I LOVE THE IDEA Could you post some spells and their threshold level and the wild magic table so I could take a look?

2008-07-07, 07:42 PM
Yay, feedback! Yeah, I'm still working on spell lists and completing the Wild magic tables, but I hope to have them done by this weekend. The spell lists is going to be quite extensive when I'm done, as I intend to adapt most of the arcane spells from D&D 3.5 core+Spell Compendium, at least spell levels 1-6. I'm also keeping the schools, though they'll only apply to Arcane casters. They'll be able to take Talents that make them better at one school or another. Innate and Divine still need work. I'm going to create a basic list for all three so we can get going sooner, and tell my players that if they want to create any other spell effect, they just have to write up the spell, subject to my approval. All the casters will learn new spells by purchasing them off whatever career trees they have access to. Arcane casters will still maintain the D&D 3.5 ability to learn written spells they find if they pass a skill check.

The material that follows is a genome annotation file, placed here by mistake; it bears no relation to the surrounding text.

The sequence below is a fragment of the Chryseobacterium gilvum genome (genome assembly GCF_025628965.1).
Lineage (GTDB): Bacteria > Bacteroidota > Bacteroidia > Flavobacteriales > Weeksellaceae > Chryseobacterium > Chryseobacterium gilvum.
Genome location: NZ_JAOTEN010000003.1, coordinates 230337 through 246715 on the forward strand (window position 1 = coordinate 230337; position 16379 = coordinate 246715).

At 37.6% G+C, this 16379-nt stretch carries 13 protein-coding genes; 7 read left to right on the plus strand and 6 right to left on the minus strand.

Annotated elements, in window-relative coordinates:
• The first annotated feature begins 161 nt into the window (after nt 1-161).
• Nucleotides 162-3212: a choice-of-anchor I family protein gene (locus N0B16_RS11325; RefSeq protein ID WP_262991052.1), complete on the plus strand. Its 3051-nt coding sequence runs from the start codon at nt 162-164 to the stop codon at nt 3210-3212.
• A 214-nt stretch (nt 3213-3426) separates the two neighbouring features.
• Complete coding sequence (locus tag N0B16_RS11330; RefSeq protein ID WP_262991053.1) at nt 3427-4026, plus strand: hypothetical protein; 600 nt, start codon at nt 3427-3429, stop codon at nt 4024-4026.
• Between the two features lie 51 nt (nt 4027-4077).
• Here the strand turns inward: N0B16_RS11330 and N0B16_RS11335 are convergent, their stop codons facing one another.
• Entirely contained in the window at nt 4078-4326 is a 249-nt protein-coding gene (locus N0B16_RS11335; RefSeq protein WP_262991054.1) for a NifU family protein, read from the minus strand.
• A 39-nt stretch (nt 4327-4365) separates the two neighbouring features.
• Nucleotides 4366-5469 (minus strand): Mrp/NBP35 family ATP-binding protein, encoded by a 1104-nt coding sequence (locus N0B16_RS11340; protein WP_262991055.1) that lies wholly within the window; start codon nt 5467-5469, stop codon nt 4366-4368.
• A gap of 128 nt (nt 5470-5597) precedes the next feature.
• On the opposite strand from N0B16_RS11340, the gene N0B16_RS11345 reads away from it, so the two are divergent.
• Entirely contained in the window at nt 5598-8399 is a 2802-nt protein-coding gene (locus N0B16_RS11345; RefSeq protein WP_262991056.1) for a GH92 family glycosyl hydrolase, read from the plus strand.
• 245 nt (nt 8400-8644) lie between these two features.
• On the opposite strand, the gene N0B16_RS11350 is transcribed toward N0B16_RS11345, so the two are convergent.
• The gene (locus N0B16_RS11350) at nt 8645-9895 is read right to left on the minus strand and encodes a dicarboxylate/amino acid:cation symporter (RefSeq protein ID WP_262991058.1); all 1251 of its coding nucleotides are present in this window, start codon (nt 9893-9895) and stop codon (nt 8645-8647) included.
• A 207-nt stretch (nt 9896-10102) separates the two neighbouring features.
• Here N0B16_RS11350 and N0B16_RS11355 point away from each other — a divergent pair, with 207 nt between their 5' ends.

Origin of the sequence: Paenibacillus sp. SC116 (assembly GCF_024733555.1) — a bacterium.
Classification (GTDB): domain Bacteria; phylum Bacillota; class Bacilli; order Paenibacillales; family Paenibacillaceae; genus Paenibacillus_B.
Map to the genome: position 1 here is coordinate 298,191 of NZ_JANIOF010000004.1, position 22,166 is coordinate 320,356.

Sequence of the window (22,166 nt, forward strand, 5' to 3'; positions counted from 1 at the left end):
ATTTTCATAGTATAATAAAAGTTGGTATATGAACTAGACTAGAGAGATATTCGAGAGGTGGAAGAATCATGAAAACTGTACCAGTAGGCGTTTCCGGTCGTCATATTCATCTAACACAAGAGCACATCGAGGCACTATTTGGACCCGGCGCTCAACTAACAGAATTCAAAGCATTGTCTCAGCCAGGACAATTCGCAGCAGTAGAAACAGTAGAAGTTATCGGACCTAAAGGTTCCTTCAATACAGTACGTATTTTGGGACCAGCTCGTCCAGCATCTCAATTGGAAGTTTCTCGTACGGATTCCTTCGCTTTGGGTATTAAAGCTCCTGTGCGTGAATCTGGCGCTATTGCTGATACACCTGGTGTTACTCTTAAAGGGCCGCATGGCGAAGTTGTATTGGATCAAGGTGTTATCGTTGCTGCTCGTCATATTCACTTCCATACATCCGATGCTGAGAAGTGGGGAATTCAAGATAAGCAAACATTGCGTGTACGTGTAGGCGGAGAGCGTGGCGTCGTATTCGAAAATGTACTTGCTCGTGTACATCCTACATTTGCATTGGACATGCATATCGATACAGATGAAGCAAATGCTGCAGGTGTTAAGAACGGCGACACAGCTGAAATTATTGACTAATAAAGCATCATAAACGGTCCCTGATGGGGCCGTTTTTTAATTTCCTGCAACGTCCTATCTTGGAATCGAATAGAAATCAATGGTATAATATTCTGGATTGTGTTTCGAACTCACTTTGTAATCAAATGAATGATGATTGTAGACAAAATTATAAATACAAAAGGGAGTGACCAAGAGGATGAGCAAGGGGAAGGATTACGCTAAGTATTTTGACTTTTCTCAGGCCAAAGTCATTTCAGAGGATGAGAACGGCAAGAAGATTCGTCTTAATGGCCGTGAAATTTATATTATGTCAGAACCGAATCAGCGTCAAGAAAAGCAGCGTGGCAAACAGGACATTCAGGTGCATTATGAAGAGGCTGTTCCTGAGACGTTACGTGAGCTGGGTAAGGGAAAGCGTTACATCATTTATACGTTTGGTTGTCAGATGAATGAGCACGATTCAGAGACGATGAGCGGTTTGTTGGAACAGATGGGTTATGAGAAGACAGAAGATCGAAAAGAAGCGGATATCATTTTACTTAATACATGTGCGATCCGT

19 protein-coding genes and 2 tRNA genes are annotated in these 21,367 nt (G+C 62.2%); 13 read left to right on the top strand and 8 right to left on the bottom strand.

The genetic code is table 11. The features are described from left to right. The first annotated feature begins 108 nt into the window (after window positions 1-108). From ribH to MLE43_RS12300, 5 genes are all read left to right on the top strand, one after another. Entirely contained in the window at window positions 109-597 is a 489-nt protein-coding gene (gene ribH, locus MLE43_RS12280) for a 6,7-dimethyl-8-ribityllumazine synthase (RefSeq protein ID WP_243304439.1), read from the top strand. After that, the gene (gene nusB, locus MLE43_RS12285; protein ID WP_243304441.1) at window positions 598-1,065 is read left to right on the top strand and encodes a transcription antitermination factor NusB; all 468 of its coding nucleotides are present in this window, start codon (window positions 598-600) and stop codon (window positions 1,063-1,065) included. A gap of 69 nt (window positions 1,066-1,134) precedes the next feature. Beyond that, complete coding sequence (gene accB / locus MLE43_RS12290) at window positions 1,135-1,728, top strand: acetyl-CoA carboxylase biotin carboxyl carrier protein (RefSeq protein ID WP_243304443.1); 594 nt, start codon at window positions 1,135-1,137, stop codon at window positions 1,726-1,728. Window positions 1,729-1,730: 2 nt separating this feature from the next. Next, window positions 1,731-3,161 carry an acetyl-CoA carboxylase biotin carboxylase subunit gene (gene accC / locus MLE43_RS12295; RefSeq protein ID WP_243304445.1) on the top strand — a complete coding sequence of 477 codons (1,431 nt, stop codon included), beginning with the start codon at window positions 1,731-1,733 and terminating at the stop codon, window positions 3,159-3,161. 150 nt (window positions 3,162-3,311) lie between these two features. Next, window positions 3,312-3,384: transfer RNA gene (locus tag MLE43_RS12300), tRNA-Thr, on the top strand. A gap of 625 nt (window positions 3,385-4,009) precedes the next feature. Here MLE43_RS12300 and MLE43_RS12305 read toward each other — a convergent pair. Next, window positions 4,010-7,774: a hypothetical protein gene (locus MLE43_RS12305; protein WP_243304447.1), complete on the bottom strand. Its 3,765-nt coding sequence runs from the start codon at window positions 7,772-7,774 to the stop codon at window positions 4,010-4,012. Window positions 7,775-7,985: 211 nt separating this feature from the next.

Also coming this weekend, the preliminary sketch of My World: Career Paths!